Forever: A Novel
There he is, three days after his fifth birthday, standing barefoot upon wet summer grass. He is staring at the house where he lives: the great good Irish place of whitewashed walls, long and low, with a dark slate roof glistening in the morning drizzle. Standing there, he knows it will turn pale blue when the sun appears to work its magic.
The boy named Robert Carson loves gazing at that house, basking in its permanence and comfort. On some days, a wisp of smoke rises from the chimney. On other days, the early-morning sun throws a golden glaze upon its white facade. It is never the same and always the same. He sees the small windows like tiny eyes in the face of the house, the glass reflecting the rising sun. The front door is mahogany, salvaged from some drowned ship along the shores of the Irish Sea, as tightly fitted in that doorway now as any man could make it. There's a low half-door too, placed in front of the full mahogany door like a snug wooden apron. During balmy summer days, the large door is always open, welcoming light and air into the house. The breeze pushes smoke from the fire up through the stone chimney.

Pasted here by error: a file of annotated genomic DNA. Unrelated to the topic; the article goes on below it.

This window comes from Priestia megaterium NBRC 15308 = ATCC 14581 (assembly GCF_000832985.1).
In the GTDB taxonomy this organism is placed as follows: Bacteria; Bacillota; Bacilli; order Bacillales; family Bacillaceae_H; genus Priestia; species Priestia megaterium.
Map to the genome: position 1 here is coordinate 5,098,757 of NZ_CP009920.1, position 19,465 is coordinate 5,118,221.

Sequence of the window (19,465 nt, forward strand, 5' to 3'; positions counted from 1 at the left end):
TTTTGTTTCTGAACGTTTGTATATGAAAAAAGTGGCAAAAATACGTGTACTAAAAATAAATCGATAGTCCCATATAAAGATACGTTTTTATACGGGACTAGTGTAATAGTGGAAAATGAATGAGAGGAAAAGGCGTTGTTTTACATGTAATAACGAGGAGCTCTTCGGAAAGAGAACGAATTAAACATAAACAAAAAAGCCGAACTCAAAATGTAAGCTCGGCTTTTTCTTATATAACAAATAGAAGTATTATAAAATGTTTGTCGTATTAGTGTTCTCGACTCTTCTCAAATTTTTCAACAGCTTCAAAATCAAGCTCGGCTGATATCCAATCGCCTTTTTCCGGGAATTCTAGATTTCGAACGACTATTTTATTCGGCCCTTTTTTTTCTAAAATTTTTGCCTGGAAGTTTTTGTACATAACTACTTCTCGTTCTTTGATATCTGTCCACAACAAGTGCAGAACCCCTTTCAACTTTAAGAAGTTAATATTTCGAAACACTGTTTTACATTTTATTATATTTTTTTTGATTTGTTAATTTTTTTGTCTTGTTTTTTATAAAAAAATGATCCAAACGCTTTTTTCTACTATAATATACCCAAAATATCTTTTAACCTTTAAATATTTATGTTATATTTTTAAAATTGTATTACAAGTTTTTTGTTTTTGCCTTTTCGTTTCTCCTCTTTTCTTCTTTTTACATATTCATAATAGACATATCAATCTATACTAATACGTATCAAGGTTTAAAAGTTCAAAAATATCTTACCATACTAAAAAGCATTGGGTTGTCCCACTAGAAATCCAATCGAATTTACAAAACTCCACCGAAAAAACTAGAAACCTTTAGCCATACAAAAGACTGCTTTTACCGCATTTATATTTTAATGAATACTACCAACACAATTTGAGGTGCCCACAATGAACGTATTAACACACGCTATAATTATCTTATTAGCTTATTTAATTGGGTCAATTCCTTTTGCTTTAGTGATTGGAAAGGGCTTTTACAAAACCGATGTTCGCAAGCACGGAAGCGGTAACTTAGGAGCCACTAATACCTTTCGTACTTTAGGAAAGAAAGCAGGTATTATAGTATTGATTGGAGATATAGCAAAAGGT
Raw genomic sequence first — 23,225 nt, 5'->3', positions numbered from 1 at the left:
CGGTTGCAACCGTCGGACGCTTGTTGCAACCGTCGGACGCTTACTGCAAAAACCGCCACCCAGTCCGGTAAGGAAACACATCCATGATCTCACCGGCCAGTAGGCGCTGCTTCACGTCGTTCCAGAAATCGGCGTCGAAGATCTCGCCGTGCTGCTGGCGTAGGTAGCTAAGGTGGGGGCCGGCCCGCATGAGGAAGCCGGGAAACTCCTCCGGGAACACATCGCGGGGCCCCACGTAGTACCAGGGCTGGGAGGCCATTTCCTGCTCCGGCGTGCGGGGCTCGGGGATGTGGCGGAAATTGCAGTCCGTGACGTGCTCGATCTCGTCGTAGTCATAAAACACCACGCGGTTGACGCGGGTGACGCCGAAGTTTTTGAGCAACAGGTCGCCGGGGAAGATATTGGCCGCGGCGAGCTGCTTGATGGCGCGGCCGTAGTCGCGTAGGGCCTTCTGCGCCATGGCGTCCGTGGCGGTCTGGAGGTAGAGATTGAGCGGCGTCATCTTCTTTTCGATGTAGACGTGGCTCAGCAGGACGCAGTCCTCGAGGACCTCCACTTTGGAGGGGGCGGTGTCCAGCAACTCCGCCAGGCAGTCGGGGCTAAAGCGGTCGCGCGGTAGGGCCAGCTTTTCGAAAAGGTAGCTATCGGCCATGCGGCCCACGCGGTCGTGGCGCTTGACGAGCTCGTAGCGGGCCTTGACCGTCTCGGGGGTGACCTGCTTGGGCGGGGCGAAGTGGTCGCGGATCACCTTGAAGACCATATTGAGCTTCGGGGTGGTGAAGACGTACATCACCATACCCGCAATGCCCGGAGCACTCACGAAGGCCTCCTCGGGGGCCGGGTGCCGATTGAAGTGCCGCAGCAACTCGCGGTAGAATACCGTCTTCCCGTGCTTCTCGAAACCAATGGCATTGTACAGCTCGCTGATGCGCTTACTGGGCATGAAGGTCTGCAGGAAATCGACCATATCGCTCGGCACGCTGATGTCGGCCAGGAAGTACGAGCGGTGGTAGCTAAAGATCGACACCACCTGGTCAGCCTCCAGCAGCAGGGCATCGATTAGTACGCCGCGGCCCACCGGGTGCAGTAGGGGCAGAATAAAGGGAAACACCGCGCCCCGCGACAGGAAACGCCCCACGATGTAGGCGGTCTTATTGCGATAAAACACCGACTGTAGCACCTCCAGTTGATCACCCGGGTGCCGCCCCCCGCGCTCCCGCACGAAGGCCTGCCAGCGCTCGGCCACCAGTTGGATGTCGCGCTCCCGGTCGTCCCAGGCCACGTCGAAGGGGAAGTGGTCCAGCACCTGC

Robert Carson goes in, flipping the iron latches made by his father, whose name is John Carson and is called simply Da. The house is as it always is and as the boy thinks it will always be. A sweet odor of burning turf fills the air. He breathes it deeply, inhaling the ancient burned mud of the swamps beside Lough Neagh, where the peat was cut from the bog. Directly facing him is the jamb wall, running from floor to ceiling along the side of the hearth. A diamond-shaped spy hole is cut into its pine boards so that he and his father and mother can observe the approach of strangers. The boy can only do this by standing on the shoulder of the hearth.